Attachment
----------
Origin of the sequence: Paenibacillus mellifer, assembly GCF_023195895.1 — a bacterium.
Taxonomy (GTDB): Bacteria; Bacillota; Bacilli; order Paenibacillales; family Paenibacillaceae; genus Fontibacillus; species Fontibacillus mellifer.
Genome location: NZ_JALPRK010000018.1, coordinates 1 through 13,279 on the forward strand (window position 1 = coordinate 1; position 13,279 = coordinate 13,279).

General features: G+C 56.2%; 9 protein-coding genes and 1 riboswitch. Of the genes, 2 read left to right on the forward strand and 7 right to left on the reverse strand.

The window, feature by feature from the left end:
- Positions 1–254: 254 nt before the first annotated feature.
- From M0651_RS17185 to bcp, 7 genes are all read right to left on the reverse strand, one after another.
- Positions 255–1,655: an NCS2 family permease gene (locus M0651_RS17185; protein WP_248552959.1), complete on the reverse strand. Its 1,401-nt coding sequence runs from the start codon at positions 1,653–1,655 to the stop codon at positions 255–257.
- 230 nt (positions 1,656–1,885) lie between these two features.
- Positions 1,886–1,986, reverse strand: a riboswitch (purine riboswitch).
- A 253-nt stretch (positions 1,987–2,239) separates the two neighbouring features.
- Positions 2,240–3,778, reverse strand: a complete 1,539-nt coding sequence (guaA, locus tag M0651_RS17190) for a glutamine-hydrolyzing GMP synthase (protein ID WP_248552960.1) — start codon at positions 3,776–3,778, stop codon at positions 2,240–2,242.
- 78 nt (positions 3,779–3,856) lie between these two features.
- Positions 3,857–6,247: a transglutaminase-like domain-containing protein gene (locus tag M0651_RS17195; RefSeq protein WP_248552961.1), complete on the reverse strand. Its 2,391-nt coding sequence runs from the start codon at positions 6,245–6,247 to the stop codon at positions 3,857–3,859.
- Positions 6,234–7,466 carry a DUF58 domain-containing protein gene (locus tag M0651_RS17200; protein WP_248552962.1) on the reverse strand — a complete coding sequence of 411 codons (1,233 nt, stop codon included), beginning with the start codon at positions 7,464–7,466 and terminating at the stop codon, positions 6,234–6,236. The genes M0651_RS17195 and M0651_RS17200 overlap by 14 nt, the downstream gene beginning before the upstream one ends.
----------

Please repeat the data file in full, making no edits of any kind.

Origin of the sequence: Paenibacillus mellifer, assembly GCF_023195895.1 — a bacterium.
Taxonomy (GTDB): Bacteria; Bacillota; Bacilli; order Paenibacillales; family Paenibacillaceae; genus Fontibacillus; species Fontibacillus mellifer.
Genome location: NZ_JALPRK010000018.1, coordinates 1 through 13,279 on the forward strand (window position 1 = coordinate 1; position 13,279 = coordinate 13,279).

General features: G+C 56.2%; 9 protein-coding genes and 1 riboswitch. Of the genes, 2 read left to right on the forward strand and 7 right to left on the reverse strand.

The window, feature by feature from the left end:
- Positions 1–254: 254 nt before the first annotated feature.
- From M0651_RS17185 to bcp, 7 genes are all read right to left on the reverse strand, one after another.
- Positions 255–1,655: an NCS2 family permease gene (locus M0651_RS17185; protein WP_248552959.1), complete on the reverse strand. Its 1,401-nt coding sequence runs from the start codon at positions 1,653–1,655 to the stop codon at positions 255–257.
- 230 nt (positions 1,656–1,885) lie between these two features.
- Positions 1,886–1,986, reverse strand: a riboswitch (purine riboswitch).
- A 253-nt stretch (positions 1,987–2,239) separates the two neighbouring features.
- Positions 2,240–3,778, reverse strand: a complete 1,539-nt coding sequence (guaA, locus tag M0651_RS17190) for a glutamine-hydrolyzing GMP synthase (protein ID WP_248552960.1) — start codon at positions 3,776–3,778, stop codon at positions 2,240–2,242.
- 78 nt (positions 3,779–3,856) lie between these two features.
- Positions 3,857–6,247: a transglutaminase-like domain-containing protein gene (locus tag M0651_RS17195; RefSeq protein WP_248552961.1), complete on the reverse strand. Its 2,391-nt coding sequence runs from the start codon at positions 6,245–6,247 to the stop codon at positions 3,857–3,859.
- Positions 6,234–7,466 carry a DUF58 domain-containing protein gene (locus tag M0651_RS17200; protein WP_248552962.1) on the reverse strand — a complete coding sequence of 411 codons (1,233 nt, stop codon included), beginning with the start codon at positions 7,464–7,466 and terminating at the stop codon, positions 6,234–6,236. The genes M0651_RS17195 and M0651_RS17200 overlap by 14 nt, the downstream gene beginning before the upstream one ends.